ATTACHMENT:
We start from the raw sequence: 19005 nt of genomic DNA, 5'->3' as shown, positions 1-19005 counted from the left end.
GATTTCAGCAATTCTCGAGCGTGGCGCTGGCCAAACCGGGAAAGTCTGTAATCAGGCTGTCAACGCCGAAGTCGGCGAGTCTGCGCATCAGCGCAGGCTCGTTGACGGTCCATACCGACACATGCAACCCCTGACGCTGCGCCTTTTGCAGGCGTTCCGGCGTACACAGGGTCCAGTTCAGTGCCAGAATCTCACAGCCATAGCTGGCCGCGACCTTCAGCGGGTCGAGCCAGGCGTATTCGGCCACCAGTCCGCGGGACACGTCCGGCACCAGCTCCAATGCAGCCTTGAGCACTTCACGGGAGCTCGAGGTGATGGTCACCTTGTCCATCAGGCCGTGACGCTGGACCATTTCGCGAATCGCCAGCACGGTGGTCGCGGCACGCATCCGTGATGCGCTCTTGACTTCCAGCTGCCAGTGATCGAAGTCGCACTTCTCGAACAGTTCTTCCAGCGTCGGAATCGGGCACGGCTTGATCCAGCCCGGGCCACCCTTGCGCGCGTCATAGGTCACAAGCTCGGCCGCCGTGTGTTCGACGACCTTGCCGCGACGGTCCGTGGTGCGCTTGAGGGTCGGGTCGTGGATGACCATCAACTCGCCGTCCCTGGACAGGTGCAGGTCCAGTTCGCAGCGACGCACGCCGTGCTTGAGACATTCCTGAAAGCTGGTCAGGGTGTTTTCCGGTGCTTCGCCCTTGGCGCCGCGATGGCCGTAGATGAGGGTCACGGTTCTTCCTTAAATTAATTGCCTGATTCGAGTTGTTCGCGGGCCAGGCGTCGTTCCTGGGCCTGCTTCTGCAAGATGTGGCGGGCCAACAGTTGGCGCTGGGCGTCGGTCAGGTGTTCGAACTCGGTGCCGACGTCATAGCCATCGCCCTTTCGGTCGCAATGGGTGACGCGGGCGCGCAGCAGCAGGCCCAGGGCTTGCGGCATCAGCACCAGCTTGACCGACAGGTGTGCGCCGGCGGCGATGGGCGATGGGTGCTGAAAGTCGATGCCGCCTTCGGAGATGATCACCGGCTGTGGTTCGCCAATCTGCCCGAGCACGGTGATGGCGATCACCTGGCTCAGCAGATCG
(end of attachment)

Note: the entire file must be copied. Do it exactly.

We start from the raw sequence: 19005 nt of genomic DNA, 5'->3' as shown, positions 1-19005 counted from the left end.
GATTTCAGCAATTCTCGAGCGTGGCGCTGGCCAAACCGGGAAAGTCTGTAATCAGGCTGTCAACGCCGAAGTCGGCGAGTCTGCGCATCAGCGCAGGCTCGTTGACGGTCCATACCGACACATGCAACCCCTGACGCTGCGCCTTTTGCAGGCGTTCCGGCGTACACAGGGTCCAGTTCAGTGCCAGAATCTCACAGCCATAGCTGGCCGCGACCTTCAGCGGGTCGAGCCAGGCGTATTCGGCCACCAGTCCGCGGGACACGTCCGGCACCAGCTCCAATGCAGCCTTGAGCACTTCACGGGAGCTCGAGGTGATGGTCACCTTGTCCATCAGGCCGTGACGCTGGACCATTTCGCGAATCGCCAGCACGGTGGTCGCGGCACGCATCCGTGATGCGCTCTTGACTTCCAGCTGCCAGTGATCGAAGTCGCACTTCTCGAACAGTTCTTCCAGCGTCGGAATCGGGCACGGCTTGATCCAGCCCGGGCCACCCTTGCGCGCGTCATAGGTCACAAGCTCGGCCGCCGTGTGTTCGACGACCTTGCCGCGACGGTCCGTGGTGCGCTTGAGGGTCGGGTCGTGGATGACCATCAACTCGCCGTCCCTGGACAGGTGCAGGTCCAGTTCGCAGCGACGCACGCCGTGCTTGAGACATTCCTGAAAGCTGGTCAGGGTGTTTTCCGGTGCTTCGCCCTTGGCGCCGCGATGGCCGTAGATGAGGGTCACGGTTCTTCCTTAAATTAATTGCCTGATTCGAGTTGTTCGCGGGCCAGGCGTCGTTCCTGGGCCTGCTTCTGCAAGATGTGGCGGGCCAACAGTTGGCGCTGGGCGTCGGTCAGGTGTTCGAACTCGGTGCCGACGTCATAGCCATCGCCCTTTCGGTCGCAATGGGTGACGCGGGCGCGCAGCAGCAGGCCCAGGGCTTGCGGCATCAGCACCAGCTTGACCGACAGGTGTGCGCCGGCGGCGATGGGCGATGGGTGCTGAAAGTCGATGCCGCCTTCGGAGATGATCACCGGCTGTGGTTCGCCAATCTGCCCGAGCACGGTGATGGCGATCACCTGGCTCAGCAGATCG